The recent news that The Atlantic Cities online magazine had recognized HoCo as one of top ten counties in the country for concentration of the creative classes whetted my curiosity to learn more about what that actually means. The term “ creative classes” has been popularized by Richard Florida’s book “The Rise of the Creative Classes” eight years ago.
“The economic need for creativity has registered itself in the rise of a new class, which I call the Creative Class. Some 38 million Americans, 30 percent of all employed people, belong to this new class. I define the core of the Creative Class to include people in science and engineering, architecture and design, education, arts, music and entertainment, whose economic function is to create new ideas, new technology and/or new creative content. Around the core, the Creative Class also includes a broader group of creative professionals in business and finance, law, health care and related fields.”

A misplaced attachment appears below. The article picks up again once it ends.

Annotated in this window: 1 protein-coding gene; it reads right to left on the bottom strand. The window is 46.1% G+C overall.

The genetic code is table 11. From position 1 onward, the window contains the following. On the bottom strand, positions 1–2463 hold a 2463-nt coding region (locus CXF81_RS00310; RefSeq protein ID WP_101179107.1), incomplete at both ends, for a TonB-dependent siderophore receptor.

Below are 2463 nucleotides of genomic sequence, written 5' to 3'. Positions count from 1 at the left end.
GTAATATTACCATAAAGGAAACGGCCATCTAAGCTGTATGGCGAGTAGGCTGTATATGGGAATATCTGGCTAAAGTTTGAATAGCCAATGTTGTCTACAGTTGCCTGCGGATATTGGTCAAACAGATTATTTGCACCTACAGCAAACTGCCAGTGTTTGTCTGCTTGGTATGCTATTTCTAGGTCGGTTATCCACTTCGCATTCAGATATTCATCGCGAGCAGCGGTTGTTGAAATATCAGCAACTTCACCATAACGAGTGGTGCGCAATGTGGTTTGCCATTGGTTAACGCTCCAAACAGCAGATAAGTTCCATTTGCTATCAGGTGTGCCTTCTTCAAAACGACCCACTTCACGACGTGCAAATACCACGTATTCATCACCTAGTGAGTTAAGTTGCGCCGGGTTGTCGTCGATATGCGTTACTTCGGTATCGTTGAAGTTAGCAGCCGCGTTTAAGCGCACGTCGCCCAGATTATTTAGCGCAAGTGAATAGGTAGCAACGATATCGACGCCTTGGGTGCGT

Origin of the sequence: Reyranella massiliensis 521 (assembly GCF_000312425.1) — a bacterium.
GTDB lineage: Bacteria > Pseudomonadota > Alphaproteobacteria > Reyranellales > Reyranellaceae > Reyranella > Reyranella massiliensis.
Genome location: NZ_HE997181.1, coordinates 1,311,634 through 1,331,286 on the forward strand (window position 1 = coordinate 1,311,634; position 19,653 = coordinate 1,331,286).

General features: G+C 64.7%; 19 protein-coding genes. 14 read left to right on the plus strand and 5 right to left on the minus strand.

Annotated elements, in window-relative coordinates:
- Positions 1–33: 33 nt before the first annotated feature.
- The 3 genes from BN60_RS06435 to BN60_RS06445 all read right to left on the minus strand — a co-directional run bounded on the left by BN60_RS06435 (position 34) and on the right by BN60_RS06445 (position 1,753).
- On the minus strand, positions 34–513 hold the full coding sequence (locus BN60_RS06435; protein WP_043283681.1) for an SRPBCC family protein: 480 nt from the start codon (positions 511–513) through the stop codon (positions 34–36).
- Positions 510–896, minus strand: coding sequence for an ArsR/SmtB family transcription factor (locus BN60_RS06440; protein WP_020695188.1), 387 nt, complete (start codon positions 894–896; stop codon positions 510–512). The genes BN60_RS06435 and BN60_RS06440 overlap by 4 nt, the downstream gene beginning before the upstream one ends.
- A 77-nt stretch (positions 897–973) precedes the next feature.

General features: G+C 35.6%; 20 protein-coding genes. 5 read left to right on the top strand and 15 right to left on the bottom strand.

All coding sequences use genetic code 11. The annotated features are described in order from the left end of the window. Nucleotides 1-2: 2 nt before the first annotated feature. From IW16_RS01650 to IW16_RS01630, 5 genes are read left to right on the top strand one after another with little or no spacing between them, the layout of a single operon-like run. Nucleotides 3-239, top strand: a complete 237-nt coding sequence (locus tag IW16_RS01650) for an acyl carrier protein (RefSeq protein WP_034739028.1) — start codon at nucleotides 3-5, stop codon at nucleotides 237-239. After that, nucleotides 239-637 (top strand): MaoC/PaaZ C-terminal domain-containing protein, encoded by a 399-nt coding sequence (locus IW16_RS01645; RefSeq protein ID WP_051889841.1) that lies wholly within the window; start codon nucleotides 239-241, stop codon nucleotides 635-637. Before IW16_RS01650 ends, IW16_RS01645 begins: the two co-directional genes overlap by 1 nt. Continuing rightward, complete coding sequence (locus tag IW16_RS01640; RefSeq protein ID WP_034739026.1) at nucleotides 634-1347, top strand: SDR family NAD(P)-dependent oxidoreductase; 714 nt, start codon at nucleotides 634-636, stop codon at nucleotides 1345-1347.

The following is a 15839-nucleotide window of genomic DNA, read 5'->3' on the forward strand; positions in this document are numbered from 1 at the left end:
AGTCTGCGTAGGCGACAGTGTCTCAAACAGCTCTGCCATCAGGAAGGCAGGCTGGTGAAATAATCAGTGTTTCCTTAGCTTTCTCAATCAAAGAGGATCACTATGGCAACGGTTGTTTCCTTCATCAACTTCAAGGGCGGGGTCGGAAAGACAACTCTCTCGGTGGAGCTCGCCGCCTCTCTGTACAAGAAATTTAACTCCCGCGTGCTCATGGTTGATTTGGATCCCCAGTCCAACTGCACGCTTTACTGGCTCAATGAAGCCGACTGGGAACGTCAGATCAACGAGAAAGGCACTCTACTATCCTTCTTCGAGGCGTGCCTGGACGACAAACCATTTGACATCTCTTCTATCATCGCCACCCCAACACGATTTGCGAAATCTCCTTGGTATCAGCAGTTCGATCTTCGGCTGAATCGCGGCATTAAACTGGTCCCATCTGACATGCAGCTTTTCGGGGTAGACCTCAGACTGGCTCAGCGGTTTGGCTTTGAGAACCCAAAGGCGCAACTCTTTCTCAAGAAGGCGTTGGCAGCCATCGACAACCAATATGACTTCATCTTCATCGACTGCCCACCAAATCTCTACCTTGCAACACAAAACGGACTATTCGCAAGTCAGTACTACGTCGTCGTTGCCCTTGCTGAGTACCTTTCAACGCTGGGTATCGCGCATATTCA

That’s a pretty big class.
Richard Florida is a senior editor of The Atlantic, the parent publication of The Atlantic Cities, so it comes as no shock that it focuses so much energy on identifying creative class areas of the country. In addition to ranking the counties, they ranked creative class states of which
Maryland is number 3, behind
the District of Columbia and Massachusetts. I suppose it’s nice that we
at something. Squeezing even more juice out this topic, the magazine also ranked creative class metro areas. In this list Maryland got lumped together with DC, Virginia
and West Virginia
for a third place ranking.